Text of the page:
EU power grab fatally undermines democracy
The devil is not only in the detail, but also in the concept. And here lies the problem with the EU
The devil is not only in the detail, but also in the concept. And here lies the problem with the EU. An unelected president, an unelected Council, and an elected Parliament that some would say is about as effective as an ashtray on a motorbike.
When researching a recent article on a life-saving drug called Orphacol, which was passed by all member states and the European Medicines Agency only for only Commission officials to veto its general use, deep down in the festering compost heap of what passes for government, I came across a concept called “comitology.”
Comitology is death by a thousand directives, but with unimaginable levels of additional clauses which are legal requirements. The European Commissioners have taken under their wing the EU’s civil service with the express aim of undermining parliament and national governments. Whether it’s what we eat, what we drink, what medicine we take, or how we travel, there’s a pen pusher drafting, modifying and enhancing EU law accordingly.
As this document on the EU’s website states: “The Commission is assisted by representatives of the Member States through committees, in accordance with the “comitology” procedure”, which basically means that the Commission has accumulated additional prerogatives through the Lisbon Treaty. It has largely gone unnoticed. The document goes on to say:
“The Treaty of Lisbon provides that the relationship between the Commission and its committees is henceforth organised on the basis of a regulation adopted by the European Parliament under the ordinary legislative procedure. Until such a regulation is adopted, the Council “Comitology Decision” adopted in 2006 is to apply."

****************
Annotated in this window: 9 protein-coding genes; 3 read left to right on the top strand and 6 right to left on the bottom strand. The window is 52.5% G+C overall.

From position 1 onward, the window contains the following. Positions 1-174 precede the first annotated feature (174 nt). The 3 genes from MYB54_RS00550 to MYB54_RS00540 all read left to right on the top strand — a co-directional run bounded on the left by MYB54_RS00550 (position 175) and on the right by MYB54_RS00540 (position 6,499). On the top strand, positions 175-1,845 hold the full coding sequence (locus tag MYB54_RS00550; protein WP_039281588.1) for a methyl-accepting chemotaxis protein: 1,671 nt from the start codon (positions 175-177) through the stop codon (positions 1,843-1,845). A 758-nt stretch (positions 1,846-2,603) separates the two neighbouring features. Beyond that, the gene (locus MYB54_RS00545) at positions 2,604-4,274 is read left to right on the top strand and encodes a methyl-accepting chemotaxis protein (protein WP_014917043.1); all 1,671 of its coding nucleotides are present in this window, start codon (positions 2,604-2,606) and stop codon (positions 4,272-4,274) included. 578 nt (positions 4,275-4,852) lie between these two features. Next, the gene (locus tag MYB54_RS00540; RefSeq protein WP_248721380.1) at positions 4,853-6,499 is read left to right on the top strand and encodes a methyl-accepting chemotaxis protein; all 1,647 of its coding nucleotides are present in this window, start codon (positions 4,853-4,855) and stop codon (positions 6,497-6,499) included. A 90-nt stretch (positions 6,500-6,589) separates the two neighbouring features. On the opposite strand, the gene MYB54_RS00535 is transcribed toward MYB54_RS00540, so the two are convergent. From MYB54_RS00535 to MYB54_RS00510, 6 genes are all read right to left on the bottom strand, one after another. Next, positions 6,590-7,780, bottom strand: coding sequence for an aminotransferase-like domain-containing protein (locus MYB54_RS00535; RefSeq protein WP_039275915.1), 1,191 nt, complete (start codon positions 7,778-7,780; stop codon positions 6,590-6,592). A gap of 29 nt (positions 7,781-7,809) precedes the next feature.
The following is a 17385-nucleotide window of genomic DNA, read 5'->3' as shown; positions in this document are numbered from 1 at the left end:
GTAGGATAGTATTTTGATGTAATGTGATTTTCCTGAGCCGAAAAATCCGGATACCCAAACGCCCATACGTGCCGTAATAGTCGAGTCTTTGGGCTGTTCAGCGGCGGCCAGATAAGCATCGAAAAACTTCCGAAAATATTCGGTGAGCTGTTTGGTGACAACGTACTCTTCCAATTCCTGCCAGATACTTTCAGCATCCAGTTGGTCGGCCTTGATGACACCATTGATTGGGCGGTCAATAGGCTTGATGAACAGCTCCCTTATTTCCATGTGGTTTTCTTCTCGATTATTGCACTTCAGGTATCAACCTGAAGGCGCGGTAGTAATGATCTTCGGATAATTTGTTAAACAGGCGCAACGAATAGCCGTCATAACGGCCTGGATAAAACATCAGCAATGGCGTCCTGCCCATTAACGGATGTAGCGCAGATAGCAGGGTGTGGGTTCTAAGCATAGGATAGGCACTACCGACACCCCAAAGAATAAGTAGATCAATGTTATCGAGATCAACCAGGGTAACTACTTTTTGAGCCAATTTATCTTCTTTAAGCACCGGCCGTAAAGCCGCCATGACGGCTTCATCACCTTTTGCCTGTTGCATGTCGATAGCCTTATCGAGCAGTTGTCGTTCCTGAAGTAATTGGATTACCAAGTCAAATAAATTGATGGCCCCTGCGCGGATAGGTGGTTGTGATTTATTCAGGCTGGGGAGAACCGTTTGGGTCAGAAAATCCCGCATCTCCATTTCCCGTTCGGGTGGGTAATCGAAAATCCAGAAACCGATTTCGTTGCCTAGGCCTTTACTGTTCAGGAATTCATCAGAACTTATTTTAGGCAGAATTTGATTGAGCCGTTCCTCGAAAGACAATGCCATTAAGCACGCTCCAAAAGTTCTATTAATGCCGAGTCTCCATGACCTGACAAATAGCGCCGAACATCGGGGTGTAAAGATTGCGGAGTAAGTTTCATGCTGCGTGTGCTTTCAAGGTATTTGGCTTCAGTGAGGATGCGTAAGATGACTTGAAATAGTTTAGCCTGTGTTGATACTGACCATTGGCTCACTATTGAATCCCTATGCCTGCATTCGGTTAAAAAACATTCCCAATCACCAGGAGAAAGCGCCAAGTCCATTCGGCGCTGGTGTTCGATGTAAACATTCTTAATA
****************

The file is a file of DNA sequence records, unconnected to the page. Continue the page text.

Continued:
The cat may not be completely out of the bag but we can certainly hear it meowing. Ironically, uber Europhile luvvie Professor Daniel Guegen, who specialises in European and Political Studies, has brought the scandal to people’s notice. Guegen, who has been lobbying the EU for thirty five years, explains in his book, Comitology: Hijacking European Power?, that there is “a problem in terms of transparency, governance and in terms of the balance of power between the Commission, the Parliament and the Council.”
Most chillingly he states: “The Commission - even a single civil servant when they are not reined in by their hierarchy - can impose a decision unless it is countered by the Council of Ministers acting unanimously [Guegen’s emphasis] as 27 member states!”
Guegen concludes: “A huge amount of power was captured by the commission. Not by the commissioners themselves, but by the bureaucracy. The master of the EU is now the basic civil servant.”
Other critics include Ms Satu Haasi, a Finnish MEP, who said, "I think the people who designed these comitology rules did not go to the engine room to see how it works."
Anna Piesiak, a legal expert at the Polish Permanent Representation to the EU, added: "We didn't really have enough time to consider this regulation before it was finalised…I don't think the [European] Commission itself fully understands it yet. We need to slow down the EU decision-making process and make sure that we fully explain to our parliaments what is going on in comitology,"
Another example of comitology in practice was the process surrounding the 48 hour Working Directive. The UK thought it had an opt-out, but thanks to comitology the directive was made compulsory by the civil servants under Health and Safety.
The net effect for the only democratically-elected element of the EU machinery – Parliament – is the equivalent of a eunuch dreaming of being impotent.
The delightful Alexandra Swann of this parish has even done some high brow sums in relation to the democratic deficit offered by the EU and also quotes Guegen: “98% of EU regulations are decided via comitology”
I can only conclude that such willful disregard for a democratic system, the resultant centralised decision making environment, and a monetary system that condemns a generation of youth to unemployment, will likely trigger a non-violent revolt in which the whole of the EU is brought to account for its incompetent governance. Or at least I hope.
Read more on: comitology, European Union, european union democratic deficit, david atherton, Alexandra Swann, and European Parliament
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